Struggling to get more done? One of the best productivity tips for moms is to use a productivity planner with these 7 must have features to maximize your productivity and make your planner work for you.
I’ve been a time management and productivity junkie for years now. I’ve always been a planner but when I had kids, was working outside the home, and was trying to handle how to deal with pain and lack of energy from my autoimmune disease, I was looking for ways to get more done to deal with the overwhelm. Since then, I’ve devoured countless books and worked on the “art of stress-free productivity” for years now. It sounds divine, right? Stress-free and productive? Yes! It’s possible! It’s been my mission for years now and it’s changed my life for the better.
What it boils down to is.. being “productive” means knowing the next right thing to do at any given time. It sounds simple enough but is actually quite complex when you’re talking about all the information, tasks, ideas, information and dreams coming at you and running through your head.
I’ve tested out a lot of different planners over the years. The key to managing it all is a good productivity planner, whether paper or digital, that can help you stay focused on choosing the next right thing to do.
I’ve identified 7 features your productivity planner should have that are essential for maximizing productivity so it works FOR you. If you need a productivity planner, I pulled it all together and created a Simple Productivity Planner printable PDF too. Whether you use mine or another productivity planner, I hope these tips help you find the productivity solution that allows you to get more done, so you can start living your best life today.
Let’s get to it!
1. Your productivity planner should have a goalsetting section to help you identify your why and prioritize your tasks
Goalsetting is the foundation of productivity. It is a powerful tool that can help you identify the areas of life that are most important to you so you can prioritize them. While we would like to do all the things all the time, we can’t and that’s ok.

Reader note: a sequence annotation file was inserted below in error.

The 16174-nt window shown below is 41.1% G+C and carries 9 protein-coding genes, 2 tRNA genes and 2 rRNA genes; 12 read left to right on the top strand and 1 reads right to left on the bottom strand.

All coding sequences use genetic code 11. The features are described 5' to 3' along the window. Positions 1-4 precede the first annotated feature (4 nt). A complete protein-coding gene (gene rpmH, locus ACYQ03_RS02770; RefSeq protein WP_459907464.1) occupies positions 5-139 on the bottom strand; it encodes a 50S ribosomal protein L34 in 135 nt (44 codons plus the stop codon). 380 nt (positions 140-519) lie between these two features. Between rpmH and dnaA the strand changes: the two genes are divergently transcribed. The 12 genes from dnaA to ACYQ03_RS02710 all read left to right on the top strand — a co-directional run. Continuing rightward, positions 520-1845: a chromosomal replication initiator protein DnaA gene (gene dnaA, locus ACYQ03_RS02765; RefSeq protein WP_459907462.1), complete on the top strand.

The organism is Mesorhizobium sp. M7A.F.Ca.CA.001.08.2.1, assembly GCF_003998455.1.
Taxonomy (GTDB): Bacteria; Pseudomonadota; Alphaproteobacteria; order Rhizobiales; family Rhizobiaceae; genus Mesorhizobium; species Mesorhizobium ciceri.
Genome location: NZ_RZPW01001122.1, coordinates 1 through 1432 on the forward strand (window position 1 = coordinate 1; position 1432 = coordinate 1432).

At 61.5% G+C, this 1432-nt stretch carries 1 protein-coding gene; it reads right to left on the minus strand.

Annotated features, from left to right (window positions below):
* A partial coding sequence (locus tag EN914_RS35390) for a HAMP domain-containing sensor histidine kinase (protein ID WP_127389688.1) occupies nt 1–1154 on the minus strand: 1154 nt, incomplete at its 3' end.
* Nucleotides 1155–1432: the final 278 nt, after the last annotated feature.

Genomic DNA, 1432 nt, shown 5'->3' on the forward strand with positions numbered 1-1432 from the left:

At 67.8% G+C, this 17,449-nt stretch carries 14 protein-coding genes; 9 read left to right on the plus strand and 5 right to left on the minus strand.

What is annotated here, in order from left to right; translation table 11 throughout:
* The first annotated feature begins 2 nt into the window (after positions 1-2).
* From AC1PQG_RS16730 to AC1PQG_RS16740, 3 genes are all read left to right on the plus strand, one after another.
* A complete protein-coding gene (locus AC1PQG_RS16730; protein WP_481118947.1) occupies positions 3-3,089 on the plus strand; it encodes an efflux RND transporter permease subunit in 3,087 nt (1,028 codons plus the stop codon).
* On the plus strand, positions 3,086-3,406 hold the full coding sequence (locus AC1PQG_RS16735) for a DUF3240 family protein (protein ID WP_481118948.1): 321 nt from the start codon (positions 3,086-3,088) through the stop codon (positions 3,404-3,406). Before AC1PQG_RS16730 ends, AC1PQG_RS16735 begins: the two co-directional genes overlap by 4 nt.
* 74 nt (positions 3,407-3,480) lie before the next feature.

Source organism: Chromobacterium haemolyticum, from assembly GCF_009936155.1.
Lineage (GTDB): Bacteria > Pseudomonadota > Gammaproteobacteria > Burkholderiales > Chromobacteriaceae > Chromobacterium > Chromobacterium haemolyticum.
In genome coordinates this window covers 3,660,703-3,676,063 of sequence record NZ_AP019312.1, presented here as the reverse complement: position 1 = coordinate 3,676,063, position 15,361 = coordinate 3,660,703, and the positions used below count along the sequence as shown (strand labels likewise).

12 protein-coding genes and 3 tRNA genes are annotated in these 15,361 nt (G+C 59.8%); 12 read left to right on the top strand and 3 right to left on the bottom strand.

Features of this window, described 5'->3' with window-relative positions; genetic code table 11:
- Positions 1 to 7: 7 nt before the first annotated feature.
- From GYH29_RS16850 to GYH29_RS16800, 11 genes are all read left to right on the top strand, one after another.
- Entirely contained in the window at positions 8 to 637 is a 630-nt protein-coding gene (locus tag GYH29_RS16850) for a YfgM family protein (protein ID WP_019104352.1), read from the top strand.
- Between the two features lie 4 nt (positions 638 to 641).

Prioritizing the things that are important to you and making time for them in your day will help you feel more productive and fulfilled. An effective goalsetting section in your productivity planner should be able to walk you through the entire process, from envisioning your goal to making it a reality with these steps:
- identify why a goal is important to you
- define the finish line of the goal (what it will look and feel like)
- define bite sized action steps so you can make progress on your goal
- identify the resources you need and the obstacles you’ll need to overcome to complete it
- a tracker so you can monitor progress
- rewards for completion (optional) so you can stay motivated to follow through and reach your goal’s finish line.
Goalsetting is your time to dream about what your best life looks like and take the steps to get there. It should be an essential component of your productivity planner.
Here are the what the goal pages in my Simple Productivity Planner look like. They will help you identify and knock out your goals!
- goal page 1: mindmap or create a vision board for your goal
- goal page 2: define your why, your finish line for the goal (what it will look like and feel like when complete), resources needed and the best time to complete it
- goal page 3: brainstorm the obstacles and interruptions you might face and how to overcome/handle them, define action steps to complete the goal, monitor goal progress with a goal tracker and reward for completion
- goal page 4: a monthly goal progress calendar so you can see the progress you make on a long-term goal. Color code your goals, put a checkmark or a happy face or a sticker for each day you work on your goal. Don’t break the streak! Intentional, daily progress adds up.
2. Your productivity planner should have time blocking and time tracking to budget and spend your time wisely
I truly believe that the simplest and most effective way to boost your productivity is to track your time for a week (or longer, it’s been years and I still do it). If you don’t know how your time is spent, you won’t know realistically how long things take you to complete (hint: it’s longer than you think).
Once you track your time, you can better plan and budget your time with time blocking. Time blocking is planning out what you will accomplish in blocks of time throughout your day. Decide what your ideal length of time is for your time blocks – how long can you typically stay focused?
Then decide what you would like to get done during that time block. Here’s where tracking your time comes in handy, it will help you be realistic about what you can accomplish during your time block so you can stay focused and motivated without getting overwhelmed.
You can download this free time tracker or time blocker pdf when you subscribe to my blog’s newsletter. Write on the top of the page whether you are using it for time tracking or time blocking, the hours of your time blocks and notes to track what worked and what didn’t. These pages are also included in my Simple Productivity Planner because they are the backbone of boosting your productivity!